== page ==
Home - The Official Formula 1 Website Skip to content

Malaysia Preview - the battle heats up at Sepang 01 Apr 2010

Jenson Button (GBR) McLaren.
Formula One World Championship, Rd 1, Bahrain Grand Prix, Qualifying Day, Bahrain International Circuit, Sakhir, Bahrain, Saturday, 13 March 2010 Main straight brake boards.
Formula One World Championship, Rd 3, Malaysian Grand Prix, Preparations, Sepang, Malaysia, Thursday, 1 April 2010 Mark Webber (AUS) Red Bull Racing.
Formula One World Championship, Rd 3, Malaysian Grand Prix, Preparations, Sepang, Malaysia, Thursday, 1 April 2010 Rubens Barrichello (BRA) Williams.
Formula One World Championship, Rd 3, Malaysian Grand Prix, Preparations, Sepang, Malaysia, Thursday, 1 April 2010 Force India F1 Team mechanics work on the Force India F1 VJM03.
Formula One World Championship, Rd 3, Malaysian Grand Prix, Preparations, Sepang, Malaysia, Thursday, 1 April 2010

This weekend’s Malaysian Grand Prix could be the most wide open of the three races held thus far this season, following the respective performances in Melbourne.

On a fast and flowing track Ferrari, McLaren and Mercedes were all a lot closer to Red Bull on qualifying and race pace, and McLaren go to Sepang with their tails up after Jenson Button’s excellent victory in Albert Park.

“It was a tremendous achievement to score our first win of the season in Melbourne last week, and it’s given every single member of the team even greater enthusiasm for this weekend,” reigning champion Button says. “Even so, I think we travel to Sepang mindful that the characteristics of the circuit probably won’t suit our car as well as it will suit some of the others - but I’m confident that, once again, we’ll be fighting at or near the front.

“We’re only two races in, but I think the development race will already be starting to have an influence on performance. It’s the rate of improvement that will most influence the battle at the front. And I’m confident we can deliver in this area: it was something I watched the team doing throughout 2009, and it was one of the key reasons for deciding to hold talks with the team. I’m convinced we have the firepower to develop faster than our key rivals.”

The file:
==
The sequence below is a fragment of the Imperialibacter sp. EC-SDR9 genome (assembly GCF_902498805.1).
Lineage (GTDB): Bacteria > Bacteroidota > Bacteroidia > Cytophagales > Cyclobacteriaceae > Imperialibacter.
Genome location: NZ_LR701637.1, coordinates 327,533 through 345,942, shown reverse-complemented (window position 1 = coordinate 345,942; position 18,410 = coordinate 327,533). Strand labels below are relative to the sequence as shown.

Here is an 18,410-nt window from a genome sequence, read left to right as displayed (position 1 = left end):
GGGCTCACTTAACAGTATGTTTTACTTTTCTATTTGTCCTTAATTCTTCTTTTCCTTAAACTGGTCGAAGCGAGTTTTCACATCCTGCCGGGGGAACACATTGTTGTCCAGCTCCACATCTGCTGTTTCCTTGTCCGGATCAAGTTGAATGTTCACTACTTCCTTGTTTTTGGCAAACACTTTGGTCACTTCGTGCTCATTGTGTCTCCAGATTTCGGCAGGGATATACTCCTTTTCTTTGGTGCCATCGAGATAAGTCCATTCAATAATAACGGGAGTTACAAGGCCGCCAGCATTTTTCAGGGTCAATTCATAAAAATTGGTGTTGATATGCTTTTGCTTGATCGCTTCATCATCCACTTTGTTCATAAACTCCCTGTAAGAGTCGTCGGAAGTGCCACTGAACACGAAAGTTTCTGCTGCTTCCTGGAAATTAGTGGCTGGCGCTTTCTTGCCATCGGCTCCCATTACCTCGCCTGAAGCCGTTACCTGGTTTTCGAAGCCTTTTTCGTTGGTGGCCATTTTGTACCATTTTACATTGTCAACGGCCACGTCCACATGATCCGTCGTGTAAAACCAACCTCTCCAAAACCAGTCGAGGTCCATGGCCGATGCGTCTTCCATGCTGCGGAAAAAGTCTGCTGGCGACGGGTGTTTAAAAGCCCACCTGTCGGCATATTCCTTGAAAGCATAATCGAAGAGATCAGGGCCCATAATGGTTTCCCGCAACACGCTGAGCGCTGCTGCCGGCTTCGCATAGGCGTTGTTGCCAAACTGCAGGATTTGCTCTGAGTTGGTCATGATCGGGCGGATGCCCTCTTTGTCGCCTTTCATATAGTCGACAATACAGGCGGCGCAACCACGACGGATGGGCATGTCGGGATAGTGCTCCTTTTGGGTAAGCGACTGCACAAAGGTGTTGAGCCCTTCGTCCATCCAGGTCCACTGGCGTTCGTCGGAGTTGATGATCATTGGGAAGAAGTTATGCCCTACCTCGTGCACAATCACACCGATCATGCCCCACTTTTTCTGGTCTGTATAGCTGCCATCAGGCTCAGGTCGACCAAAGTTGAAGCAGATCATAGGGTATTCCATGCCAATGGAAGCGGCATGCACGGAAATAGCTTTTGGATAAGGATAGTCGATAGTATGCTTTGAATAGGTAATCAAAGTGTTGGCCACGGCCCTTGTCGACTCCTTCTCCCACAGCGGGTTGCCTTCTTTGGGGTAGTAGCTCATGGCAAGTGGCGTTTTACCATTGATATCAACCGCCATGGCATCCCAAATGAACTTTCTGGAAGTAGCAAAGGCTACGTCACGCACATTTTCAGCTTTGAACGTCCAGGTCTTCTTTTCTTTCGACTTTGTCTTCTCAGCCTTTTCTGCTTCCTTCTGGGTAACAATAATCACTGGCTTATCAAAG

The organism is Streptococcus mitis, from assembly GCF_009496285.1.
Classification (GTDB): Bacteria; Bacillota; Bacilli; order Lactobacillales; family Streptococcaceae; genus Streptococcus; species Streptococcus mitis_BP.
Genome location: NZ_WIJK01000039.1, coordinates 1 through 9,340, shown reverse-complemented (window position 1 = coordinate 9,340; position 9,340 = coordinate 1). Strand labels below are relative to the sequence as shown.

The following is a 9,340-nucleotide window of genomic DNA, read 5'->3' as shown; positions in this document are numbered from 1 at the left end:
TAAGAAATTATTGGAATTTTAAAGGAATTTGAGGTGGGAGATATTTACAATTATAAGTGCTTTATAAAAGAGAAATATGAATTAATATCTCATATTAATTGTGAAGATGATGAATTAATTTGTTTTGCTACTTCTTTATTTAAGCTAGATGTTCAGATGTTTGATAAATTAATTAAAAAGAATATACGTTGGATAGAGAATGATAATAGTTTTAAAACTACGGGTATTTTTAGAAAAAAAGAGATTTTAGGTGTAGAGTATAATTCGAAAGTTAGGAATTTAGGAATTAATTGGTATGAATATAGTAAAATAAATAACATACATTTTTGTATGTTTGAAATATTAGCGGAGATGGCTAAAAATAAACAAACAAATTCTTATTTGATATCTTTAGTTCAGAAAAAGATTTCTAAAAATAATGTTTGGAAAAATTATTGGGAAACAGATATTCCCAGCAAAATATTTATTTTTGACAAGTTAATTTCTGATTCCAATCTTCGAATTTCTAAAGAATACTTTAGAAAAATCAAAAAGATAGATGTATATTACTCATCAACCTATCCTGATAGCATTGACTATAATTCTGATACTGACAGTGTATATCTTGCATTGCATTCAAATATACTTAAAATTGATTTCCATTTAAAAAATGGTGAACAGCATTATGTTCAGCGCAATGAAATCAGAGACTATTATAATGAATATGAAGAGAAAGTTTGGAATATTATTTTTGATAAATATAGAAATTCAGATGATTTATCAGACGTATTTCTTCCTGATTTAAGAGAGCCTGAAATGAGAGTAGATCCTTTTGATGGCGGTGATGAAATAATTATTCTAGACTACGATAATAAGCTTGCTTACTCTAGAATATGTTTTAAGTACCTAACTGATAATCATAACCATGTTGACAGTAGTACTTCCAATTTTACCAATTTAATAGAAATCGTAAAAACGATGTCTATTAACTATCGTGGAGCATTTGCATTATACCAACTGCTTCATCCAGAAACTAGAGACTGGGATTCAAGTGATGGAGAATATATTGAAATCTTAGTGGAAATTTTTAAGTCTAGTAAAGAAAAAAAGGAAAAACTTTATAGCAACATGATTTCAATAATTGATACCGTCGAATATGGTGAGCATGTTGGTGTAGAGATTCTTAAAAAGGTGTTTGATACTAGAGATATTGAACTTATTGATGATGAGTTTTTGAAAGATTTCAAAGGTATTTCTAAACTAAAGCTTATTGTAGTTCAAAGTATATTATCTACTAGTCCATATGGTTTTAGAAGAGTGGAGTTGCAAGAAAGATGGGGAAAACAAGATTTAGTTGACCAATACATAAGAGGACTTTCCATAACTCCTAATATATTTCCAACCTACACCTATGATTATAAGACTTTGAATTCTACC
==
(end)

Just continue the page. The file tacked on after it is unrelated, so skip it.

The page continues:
Team mate Lewis Hamilton, who was very unhappy with the team’s strategy in bringing him in for a second tyre stop last weekend when most of his rivals stayed out, says he understands it better now, but you can be sure that the 2008 champion will be giving it all he’s got to even up the victory score.

“Sepang has some of the best high-speed corners on the entire calendar,” he says. “And, this year, I think we’ve got a car that will be far better suited to the circuit than we did last year, so I’m heading to Malaysia optimistic of a good result. It’s a fast circuit that requires a well-balanced car with a good level of downforce.

“In some ways, it’s quite similar to Barcelona, where we tested well before the start of the season, so I’m optimistic that we’ll be competitive this weekend. However, I still think it might be difficult to make up the difference that’s needed in qualifying. Hopefully, that’s something that we’ll be able to solve as soon as possible.”

Ferrari lacked straight-line speed in Australia, which could work against them here, but the F10 otherwise seems to be the most consistent challenger to the Red Bull in qualifying trim and Fernando Alonso and Felipe Massa both say they expect to be competitive this weekend.